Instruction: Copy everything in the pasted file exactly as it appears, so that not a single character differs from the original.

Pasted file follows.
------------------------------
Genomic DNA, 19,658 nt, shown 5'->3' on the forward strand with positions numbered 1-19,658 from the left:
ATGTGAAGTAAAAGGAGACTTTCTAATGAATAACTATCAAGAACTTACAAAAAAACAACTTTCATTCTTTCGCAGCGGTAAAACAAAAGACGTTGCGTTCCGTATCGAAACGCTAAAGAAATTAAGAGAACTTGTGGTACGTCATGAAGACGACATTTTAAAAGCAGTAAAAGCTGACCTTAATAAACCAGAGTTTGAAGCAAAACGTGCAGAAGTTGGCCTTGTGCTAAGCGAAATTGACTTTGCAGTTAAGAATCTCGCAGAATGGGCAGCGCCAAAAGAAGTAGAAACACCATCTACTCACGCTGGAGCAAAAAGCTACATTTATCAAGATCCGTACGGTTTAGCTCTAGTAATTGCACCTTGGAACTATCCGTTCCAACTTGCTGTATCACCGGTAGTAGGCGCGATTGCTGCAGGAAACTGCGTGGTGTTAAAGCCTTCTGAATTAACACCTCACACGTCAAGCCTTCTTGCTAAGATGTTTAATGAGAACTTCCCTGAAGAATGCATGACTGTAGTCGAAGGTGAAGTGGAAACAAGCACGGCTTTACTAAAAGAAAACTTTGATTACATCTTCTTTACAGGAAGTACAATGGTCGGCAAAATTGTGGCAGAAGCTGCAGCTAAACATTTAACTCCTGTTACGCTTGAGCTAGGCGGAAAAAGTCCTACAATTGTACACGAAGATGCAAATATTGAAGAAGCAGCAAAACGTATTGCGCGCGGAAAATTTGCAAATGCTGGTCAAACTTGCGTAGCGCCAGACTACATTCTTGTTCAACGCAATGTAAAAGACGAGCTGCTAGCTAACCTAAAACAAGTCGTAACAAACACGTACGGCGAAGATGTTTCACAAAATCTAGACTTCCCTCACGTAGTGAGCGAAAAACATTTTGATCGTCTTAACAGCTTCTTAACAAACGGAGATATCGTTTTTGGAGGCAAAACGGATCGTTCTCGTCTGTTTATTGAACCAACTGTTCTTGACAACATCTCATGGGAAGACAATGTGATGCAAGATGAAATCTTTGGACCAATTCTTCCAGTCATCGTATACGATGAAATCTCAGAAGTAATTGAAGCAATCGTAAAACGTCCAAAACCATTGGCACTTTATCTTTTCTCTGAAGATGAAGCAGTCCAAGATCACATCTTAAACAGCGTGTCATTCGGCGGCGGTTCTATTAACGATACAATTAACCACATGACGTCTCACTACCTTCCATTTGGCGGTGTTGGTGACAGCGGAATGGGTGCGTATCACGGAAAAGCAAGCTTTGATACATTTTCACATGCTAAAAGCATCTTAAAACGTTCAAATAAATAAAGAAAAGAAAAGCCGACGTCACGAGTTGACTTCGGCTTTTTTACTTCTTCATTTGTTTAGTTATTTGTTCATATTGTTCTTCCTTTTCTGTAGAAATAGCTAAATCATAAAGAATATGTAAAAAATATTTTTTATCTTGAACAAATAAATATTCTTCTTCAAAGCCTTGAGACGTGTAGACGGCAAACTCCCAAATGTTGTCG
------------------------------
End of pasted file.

Genomic DNA, 19,658 nt, shown 5'->3' on the forward strand with positions numbered 1-19,658 from the left:
ATGTGAAGTAAAAGGAGACTTTCTAATGAATAACTATCAAGAACTTACAAAAAAACAACTTTCATTCTTTCGCAGCGGTAAAACAAAAGACGTTGCGTTCCGTATCGAAACGCTAAAGAAATTAAGAGAACTTGTGGTACGTCATGAAGACGACATTTTAAAAGCAGTAAAAGCTGACCTTAATAAACCAGAGTTTGAAGCAAAACGTGCAGAAGTTGGCCTTGTGCTAAGCGAAATTGACTTTGCAGTTAAGAATCTCGCAGAATGGGCAGCGCCAAAAGAAGTAGAAACACCATCTACTCACGCTGGAGCAAAAAGCTACATTTATCAAGATCCGTACGGTTTAGCTCTAGTAATTGCACCTTGGAACTATCCGTTCCAACTTGCTGTATCACCGGTAGTAGGCGCGATTGCTGCAGGAAACTGCGTGGTGTTAAAGCCTTCTGAATTAACACCTCACACGTCAAGCCTTCTTGCTAAGATGTTTAATGAGAACTTCCCTGAAGAATGCATGACTGTAGTCGAAGGTGAAGTGGAAACAAGCACGGCTTTACTAAAAGAAAACTTTGATTACATCTTCTTTACAGGAAGTACAATGGTCGGCAAAATTGTGGCAGAAGCTGCAGCTAAACATTTAACTCCTGTTACGCTTGAGCTAGGCGGAAAAAGTCCTACAATTGTACACGAAGATGCAAATATTGAAGAAGCAGCAAAACGTATTGCGCGCGGAAAATTTGCAAATGCTGGTCAAACTTGCGTAGCGCCAGACTACATTCTTGTTCAACGCAATGTAAAAGACGAGCTGCTAGCTAACCTAAAACAAGTCGTAACAAACACGTACGGCGAAGATGTTTCACAAAATCTAGACTTCCCTCACGTAGTGAGCGAAAAACATTTTGATCGTCTTAACAGCTTCTTAACAAACGGAGATATCGTTTTTGGAGGCAAAACGGATCGTTCTCGTCTGTTTATTGAACCAACTGTTCTTGACAACATCTCATGGGAAGACAATGTGATGCAAGATGAAATCTTTGGACCAATTCTTCCAGTCATCGTATACGATGAAATCTCAGAAGTAATTGAAGCAATCGTAAAACGTCCAAAACCATTGGCACTTTATCTTTTCTCTGAAGATGAAGCAGTCCAAGATCACATCTTAAACAGCGTGTCATTCGGCGGCGGTTCTATTAACGATACAATTAACCACATGACGTCTCACTACCTTCCATTTGGCGGTGTTGGTGACAGCGGAATGGGTGCGTATCACGGAAAAGCAAGCTTTGATACATTTTCACATGCTAAAAGCATCTTAAAACGTTCAAATAAATAAAGAAAAGAAAAGCCGACGTCACGAGTTGACTTCGGCTTTTTTACTTCTTCATTTGTTTAGTTATTTGTTCATATTGTTCTTCCTTTTCTGTAGAAATAGCTAAATCATAAAGAATATGTAAAAAATATTTTTTATCTTGAACAAATAAATATTCTTCTTCAAAGCCTTGAGACGTGTAGACGGCAAACTCCCAAATGTTGTCG